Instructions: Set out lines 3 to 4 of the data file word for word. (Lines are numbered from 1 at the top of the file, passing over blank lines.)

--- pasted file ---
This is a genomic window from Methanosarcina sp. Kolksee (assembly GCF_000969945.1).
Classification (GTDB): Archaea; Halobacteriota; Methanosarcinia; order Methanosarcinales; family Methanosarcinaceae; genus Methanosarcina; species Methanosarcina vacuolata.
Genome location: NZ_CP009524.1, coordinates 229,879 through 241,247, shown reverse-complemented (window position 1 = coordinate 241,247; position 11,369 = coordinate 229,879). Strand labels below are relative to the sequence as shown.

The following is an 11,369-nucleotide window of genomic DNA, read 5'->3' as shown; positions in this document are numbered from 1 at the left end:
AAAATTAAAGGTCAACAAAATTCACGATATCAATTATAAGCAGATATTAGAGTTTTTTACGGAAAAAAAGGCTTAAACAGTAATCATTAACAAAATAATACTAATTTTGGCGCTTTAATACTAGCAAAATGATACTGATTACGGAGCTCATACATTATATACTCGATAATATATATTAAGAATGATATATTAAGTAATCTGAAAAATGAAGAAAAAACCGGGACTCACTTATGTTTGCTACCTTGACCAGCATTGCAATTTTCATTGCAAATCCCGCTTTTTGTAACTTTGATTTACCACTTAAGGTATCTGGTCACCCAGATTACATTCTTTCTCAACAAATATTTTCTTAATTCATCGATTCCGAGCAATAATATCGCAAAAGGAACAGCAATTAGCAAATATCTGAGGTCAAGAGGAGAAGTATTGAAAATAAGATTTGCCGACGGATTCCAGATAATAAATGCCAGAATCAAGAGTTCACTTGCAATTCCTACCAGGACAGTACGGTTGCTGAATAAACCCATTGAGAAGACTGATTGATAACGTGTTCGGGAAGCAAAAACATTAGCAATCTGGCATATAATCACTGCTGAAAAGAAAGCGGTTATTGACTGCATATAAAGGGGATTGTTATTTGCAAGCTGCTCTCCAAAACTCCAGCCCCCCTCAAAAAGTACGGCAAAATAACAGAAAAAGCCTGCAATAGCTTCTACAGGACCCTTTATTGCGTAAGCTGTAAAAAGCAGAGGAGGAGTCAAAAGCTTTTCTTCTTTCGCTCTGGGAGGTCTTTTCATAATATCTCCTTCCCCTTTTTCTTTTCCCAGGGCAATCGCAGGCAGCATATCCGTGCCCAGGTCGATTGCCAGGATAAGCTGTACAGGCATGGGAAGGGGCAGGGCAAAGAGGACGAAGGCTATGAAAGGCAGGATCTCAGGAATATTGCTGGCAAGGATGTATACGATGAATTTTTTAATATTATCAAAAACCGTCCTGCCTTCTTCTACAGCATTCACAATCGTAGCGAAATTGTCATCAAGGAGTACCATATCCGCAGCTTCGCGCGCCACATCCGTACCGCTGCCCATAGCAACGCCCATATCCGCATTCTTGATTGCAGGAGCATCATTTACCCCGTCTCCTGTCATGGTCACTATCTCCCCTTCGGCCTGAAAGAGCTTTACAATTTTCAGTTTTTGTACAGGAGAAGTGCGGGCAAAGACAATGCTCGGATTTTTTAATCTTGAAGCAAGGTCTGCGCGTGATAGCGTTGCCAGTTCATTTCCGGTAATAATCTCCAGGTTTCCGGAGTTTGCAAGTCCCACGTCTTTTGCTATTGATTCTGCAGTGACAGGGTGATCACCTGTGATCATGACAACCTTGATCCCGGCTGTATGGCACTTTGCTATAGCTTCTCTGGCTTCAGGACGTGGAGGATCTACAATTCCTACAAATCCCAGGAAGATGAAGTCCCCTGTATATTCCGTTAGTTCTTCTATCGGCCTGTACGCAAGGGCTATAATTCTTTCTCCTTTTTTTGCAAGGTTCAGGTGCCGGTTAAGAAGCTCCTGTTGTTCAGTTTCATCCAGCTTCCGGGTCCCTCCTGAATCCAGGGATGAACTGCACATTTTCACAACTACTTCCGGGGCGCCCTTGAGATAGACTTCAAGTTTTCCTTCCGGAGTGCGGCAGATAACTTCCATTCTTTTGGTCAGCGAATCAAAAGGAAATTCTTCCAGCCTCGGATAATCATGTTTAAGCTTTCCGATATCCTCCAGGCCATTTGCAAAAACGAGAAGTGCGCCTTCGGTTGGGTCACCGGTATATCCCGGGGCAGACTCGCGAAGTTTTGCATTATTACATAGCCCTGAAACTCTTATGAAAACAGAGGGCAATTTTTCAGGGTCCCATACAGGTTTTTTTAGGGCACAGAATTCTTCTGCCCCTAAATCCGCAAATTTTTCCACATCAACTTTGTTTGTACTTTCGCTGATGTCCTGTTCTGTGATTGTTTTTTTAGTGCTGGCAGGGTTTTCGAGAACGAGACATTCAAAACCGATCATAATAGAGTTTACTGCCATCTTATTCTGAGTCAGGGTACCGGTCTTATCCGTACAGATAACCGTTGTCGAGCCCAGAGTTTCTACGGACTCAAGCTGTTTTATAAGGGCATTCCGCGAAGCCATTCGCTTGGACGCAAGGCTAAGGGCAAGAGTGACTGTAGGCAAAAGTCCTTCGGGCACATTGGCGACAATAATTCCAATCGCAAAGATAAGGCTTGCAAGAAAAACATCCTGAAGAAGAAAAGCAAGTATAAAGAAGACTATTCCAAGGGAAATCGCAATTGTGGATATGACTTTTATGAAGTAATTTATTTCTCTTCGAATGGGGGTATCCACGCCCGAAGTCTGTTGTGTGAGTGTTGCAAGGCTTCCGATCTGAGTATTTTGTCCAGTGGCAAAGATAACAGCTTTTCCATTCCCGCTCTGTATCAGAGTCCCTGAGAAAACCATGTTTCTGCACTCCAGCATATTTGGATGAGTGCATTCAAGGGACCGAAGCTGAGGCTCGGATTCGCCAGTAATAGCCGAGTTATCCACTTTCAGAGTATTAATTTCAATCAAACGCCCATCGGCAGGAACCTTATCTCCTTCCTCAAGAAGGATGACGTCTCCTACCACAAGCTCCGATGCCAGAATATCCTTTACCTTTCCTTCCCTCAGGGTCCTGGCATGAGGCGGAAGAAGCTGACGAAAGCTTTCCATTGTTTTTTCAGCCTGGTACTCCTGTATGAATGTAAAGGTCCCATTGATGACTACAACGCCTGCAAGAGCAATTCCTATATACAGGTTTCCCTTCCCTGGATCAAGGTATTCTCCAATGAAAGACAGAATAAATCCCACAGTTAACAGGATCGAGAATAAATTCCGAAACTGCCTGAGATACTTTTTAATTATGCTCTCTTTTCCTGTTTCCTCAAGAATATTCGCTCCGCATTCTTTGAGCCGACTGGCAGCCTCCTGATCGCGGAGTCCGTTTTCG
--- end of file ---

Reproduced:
Genome location: NZ_CP009524.1, coordinates 229,879 through 241,247, shown reverse-complemented (window position 1 = coordinate 241,247; position 11,369 = coordinate 229,879). Strand labels below are relative to the sequence as shown.

The following is an 11,369-nucleotide window of genomic DNA, read 5'->3' as shown; positions in this document are numbered from 1 at the left end: